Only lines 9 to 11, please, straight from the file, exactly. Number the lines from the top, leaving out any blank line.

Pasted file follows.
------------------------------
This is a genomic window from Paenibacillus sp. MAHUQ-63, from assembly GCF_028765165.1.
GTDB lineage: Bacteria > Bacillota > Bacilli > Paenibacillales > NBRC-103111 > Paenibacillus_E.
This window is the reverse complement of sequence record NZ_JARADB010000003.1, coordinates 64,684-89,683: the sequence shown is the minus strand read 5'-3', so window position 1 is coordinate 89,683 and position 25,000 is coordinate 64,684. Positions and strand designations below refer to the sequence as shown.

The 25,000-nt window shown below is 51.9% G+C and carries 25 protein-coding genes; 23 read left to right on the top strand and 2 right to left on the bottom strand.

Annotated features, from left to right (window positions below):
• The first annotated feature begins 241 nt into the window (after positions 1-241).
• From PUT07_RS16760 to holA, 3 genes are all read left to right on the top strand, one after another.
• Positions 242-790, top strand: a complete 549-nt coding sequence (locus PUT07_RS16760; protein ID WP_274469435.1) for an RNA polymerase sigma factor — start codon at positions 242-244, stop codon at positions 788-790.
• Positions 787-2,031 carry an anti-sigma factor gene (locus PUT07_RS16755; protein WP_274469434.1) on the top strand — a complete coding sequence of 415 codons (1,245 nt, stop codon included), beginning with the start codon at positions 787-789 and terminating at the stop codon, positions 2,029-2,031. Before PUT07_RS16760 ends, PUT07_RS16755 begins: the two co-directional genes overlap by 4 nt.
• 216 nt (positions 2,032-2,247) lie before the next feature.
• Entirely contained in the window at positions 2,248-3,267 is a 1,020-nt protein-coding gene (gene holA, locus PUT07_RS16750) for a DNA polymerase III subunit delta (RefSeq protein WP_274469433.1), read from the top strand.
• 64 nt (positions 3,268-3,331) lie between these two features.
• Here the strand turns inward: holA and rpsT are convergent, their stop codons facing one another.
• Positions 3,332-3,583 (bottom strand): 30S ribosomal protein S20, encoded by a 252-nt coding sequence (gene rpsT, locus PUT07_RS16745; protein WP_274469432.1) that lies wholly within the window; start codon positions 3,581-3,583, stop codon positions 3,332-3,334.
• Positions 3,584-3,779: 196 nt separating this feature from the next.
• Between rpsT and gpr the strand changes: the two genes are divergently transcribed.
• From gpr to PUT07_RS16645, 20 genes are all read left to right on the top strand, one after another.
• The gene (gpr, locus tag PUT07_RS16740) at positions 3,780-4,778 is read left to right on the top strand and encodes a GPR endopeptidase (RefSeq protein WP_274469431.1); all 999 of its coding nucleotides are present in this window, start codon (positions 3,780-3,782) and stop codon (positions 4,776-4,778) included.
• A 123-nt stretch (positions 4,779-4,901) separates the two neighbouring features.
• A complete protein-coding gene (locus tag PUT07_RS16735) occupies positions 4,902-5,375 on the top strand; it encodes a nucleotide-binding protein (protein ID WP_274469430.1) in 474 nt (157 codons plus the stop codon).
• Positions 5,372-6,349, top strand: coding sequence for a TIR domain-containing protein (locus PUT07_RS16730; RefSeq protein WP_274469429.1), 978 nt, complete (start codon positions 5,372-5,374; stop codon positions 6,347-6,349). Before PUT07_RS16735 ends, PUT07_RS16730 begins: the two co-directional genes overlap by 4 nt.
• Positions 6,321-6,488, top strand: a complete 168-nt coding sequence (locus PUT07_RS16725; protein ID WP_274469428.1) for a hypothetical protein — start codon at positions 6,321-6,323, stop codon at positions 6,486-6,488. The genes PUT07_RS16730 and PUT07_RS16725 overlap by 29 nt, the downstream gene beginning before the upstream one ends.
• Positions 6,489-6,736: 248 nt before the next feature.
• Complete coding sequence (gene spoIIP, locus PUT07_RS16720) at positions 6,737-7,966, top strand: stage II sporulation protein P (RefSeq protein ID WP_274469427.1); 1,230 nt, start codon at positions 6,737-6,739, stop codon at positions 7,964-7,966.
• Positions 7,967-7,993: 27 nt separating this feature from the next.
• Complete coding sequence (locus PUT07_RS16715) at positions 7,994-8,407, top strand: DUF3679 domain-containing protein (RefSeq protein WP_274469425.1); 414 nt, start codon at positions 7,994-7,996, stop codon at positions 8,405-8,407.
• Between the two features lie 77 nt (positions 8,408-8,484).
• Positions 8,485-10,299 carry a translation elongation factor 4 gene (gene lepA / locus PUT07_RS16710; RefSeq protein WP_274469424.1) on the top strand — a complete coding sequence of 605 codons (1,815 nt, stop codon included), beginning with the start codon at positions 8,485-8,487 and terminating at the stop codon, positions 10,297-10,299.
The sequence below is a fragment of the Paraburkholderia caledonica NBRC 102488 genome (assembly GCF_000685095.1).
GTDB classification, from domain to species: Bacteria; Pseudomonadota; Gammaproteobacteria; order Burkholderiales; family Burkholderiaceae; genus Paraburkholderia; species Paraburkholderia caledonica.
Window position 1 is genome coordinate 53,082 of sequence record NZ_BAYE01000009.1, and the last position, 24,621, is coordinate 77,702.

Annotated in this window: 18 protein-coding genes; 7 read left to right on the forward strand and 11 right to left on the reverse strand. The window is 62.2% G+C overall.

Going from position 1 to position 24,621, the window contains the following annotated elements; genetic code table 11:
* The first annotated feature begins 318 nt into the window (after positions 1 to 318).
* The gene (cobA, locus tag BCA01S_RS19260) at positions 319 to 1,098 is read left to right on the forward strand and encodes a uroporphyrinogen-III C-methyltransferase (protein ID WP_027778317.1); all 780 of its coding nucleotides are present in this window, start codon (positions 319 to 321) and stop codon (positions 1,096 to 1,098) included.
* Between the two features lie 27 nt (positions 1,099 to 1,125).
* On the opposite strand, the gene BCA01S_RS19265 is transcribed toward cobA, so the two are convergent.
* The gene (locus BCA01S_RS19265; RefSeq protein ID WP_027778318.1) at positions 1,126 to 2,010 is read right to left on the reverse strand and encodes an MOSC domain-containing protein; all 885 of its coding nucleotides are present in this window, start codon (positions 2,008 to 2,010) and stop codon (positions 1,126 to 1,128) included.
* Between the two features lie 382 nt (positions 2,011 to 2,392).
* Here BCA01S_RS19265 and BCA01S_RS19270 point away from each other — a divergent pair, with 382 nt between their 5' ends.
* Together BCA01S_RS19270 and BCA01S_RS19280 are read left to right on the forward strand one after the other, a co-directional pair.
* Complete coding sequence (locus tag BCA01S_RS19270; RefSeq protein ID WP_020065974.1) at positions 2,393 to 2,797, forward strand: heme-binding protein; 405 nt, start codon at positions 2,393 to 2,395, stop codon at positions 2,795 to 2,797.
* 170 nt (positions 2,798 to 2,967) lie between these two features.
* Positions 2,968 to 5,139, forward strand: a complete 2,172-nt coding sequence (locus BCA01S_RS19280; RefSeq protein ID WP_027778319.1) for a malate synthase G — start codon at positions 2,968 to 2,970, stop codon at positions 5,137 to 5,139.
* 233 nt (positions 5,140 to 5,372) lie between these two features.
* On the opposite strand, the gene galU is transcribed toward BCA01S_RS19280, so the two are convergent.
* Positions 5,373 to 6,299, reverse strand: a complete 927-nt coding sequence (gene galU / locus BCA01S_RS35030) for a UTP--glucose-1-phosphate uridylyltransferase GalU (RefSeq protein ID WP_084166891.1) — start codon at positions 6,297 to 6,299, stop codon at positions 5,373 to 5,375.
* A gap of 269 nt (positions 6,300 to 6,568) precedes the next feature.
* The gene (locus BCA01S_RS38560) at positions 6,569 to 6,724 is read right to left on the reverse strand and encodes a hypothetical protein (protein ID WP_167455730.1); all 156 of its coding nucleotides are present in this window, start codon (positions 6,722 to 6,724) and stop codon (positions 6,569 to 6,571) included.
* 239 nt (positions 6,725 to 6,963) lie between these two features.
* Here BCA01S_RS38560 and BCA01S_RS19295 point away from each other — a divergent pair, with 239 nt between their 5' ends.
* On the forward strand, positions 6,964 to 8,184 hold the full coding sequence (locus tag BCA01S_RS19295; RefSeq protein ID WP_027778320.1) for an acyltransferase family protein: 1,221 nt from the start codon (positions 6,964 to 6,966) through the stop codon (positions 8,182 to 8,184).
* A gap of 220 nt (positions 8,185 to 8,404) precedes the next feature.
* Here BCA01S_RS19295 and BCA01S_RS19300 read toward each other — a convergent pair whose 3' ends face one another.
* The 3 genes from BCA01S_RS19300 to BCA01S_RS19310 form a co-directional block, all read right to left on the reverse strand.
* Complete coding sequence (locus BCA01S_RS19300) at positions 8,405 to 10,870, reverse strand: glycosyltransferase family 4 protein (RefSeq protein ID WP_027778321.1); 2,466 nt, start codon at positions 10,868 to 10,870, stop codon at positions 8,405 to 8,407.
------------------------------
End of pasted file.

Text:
• Positions 787-2,031 carry an anti-sigma factor gene (locus PUT07_RS16755; protein WP_274469434.1) on the top strand — a complete coding sequence of 415 codons (1,245 nt, stop codon included), beginning with the start codon at positions 787-789 and terminating at the stop codon, positions 2,029-2,031. Before PUT07_RS16760 ends, PUT07_RS16755 begins: the two co-directional genes overlap by 4 nt.
• 216 nt (positions 2,032-2,247) lie before the next feature.
• Entirely contained in the window at positions 2,248-3,267 is a 1,020-nt protein-coding gene (gene holA, locus PUT07_RS16750) for a DNA polymerase III subunit delta (RefSeq protein WP_274469433.1), read from the top strand.